In the latest example of law enforcement resources being ridiculously misused, police raided the hospital room of a man dying from cancer in search of marijuana.
The incident took place at Citizens Memorial Hospital in Bolivar, Missouri, where Nolan Sousley was receiving treatment for pancreatic cancer. The Stage 4 cancer patient has been taking capsules of THC oil on his own to help manage pain as a safer alternative to opioids.
A medical marijuana bill recently passed in Missouri, but the new regulations are not yet in place. Unfortunately, when you’re facing pancreatic cancer, time is not on your side, so Sousley decided not to wait for formalities. He says the pills also help with his nausea and appetite. According to Sousley, his doctors are aware that he takes the pills, but he does not smoke marijuana.
Yet somehow, a hospital security guard reported smelling marijuana in his room and called the police, who responded by coming to his small hospital room and rifling through all of his bags as they searched for marijuana that they never found.
The incident was videotaped and the footage has now gone viral. Many people have expressed outrage over the incident given the police officers’ attitude toward the dying man. After telling the officers it’s been legalized in the state, Sousley asks the officer what he’d do if he were in his shoes.
The officer replied: “I’m not in that situation, so I’m not gonna play these ‘what-if’ games.”
When Sousley responds, “You wouldn’t do anything to save your life?”, the officer replies in a sarcastic tone, “Marijuana is saving your life?”
It’s a frustrating exchange to say the least, especially when you consider the fact that had he been taking opioids, which kill 150 Americans each day, he wouldn’t have attracted this kind of attention.
Thankfully, a doctor intervened and asked the police if they had probable cause and whether they needed a search warrant. They claimed they “smelled marijuana,” which is virtually impossible when you consider the oil is taken in capsules. After searching all the bags, they came up empty-handed.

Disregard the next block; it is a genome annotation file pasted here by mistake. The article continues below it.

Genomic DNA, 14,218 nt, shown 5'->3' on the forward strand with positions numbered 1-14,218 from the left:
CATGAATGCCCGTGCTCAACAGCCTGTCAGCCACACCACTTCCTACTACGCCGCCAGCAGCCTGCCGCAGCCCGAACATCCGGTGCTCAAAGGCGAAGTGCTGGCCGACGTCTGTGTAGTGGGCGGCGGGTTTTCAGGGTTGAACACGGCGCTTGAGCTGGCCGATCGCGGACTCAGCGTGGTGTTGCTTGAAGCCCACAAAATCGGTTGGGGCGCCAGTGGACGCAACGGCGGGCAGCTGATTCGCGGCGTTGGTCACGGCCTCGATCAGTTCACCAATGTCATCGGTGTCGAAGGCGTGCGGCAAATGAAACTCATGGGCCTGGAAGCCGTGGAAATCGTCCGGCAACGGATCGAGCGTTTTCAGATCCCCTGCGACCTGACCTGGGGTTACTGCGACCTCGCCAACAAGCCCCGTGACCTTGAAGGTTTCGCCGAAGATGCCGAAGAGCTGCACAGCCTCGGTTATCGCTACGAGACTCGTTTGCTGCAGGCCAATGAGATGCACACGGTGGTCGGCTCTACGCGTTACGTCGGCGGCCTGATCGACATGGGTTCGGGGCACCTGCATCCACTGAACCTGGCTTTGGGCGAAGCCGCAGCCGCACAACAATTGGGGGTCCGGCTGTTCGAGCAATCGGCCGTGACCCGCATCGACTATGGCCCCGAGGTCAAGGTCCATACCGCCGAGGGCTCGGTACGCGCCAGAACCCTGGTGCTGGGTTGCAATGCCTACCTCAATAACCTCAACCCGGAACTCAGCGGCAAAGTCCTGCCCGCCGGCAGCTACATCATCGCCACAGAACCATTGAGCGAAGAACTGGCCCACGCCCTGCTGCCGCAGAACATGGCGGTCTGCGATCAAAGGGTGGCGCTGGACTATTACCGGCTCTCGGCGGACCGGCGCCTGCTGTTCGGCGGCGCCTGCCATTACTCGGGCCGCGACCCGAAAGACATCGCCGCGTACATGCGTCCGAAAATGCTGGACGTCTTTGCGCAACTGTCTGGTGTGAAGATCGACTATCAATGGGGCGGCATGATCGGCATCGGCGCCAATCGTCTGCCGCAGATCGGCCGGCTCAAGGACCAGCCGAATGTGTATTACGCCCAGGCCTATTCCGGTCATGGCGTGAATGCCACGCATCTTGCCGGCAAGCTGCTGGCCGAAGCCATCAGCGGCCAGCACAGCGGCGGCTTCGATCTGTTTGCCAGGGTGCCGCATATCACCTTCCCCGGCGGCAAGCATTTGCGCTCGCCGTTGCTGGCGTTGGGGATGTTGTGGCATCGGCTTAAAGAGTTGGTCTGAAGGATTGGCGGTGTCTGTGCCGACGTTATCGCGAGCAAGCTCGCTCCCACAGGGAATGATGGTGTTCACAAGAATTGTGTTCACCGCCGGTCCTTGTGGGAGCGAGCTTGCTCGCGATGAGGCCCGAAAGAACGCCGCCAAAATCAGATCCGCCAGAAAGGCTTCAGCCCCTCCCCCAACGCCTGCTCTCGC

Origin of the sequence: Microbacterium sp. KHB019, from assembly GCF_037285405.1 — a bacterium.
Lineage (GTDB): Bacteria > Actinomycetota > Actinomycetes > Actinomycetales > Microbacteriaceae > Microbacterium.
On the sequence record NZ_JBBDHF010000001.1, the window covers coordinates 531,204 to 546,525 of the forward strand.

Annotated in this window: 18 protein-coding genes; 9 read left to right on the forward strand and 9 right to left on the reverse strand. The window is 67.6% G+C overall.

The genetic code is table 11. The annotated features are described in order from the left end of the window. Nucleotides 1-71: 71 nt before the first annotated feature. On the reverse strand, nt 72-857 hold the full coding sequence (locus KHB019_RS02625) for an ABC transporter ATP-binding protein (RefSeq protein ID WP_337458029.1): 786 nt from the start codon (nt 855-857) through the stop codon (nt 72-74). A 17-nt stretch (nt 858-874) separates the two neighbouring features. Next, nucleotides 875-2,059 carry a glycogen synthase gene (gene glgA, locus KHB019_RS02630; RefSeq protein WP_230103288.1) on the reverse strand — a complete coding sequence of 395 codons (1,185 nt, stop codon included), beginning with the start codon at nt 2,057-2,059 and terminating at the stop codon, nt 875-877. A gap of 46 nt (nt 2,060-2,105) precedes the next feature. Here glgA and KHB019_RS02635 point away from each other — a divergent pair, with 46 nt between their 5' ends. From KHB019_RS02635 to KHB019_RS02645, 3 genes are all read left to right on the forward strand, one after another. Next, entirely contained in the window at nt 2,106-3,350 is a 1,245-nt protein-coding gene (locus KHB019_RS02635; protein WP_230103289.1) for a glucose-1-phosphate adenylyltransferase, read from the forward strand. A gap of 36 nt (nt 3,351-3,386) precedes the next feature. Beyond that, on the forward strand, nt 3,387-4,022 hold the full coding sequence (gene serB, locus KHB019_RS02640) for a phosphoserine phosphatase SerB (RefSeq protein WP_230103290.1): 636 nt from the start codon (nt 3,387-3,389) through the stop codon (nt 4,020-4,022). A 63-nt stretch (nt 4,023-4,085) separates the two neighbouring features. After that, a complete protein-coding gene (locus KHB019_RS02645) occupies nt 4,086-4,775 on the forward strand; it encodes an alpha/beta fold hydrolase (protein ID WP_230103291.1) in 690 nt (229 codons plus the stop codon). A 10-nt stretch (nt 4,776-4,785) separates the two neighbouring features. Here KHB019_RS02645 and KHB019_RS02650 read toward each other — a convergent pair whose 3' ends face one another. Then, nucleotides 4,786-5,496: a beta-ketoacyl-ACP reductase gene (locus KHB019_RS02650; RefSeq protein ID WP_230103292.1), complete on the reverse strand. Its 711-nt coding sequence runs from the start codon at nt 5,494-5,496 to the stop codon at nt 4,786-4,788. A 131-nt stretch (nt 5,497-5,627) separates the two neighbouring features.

The public outrage over the incident was so severe that the police department reportedly deleted its Facebook page after being “inundated with negative feedback,” and a representative answering their phone said people had called her “every name in the book” over the way the police treated the man.
Sousley told the Bolivar Herald-Free Press: “I’m sick of our country, the way it is right now. I don’t support the rules they have written. I use cannabis to save my life. I have the right to try anything. How can they say I can’t? I have the right to live.”
He also told the paper that he didn’t really blame the police for doing their jobs and that he hoped the controversy could lead to positive change. He said he’d like to see politicians stop trying to limit people‘s rights to use cannabis and related products and instead focus on more pressing issues. The hospital apologized to Sousley and his family and said that they plan to re-train their employees on the importance of treating patients with dignity and respect.
It’s not surprising this story has stirred up so much public ire. Sousley should be applauded for trying a safer and potentially more effective approach to his medical problems than deadly opioids. Why are the police harassing dying cancer patients in their hospital rooms when they could be out on the streets trying to put an end to the opioid crisis?
Sources for this article include: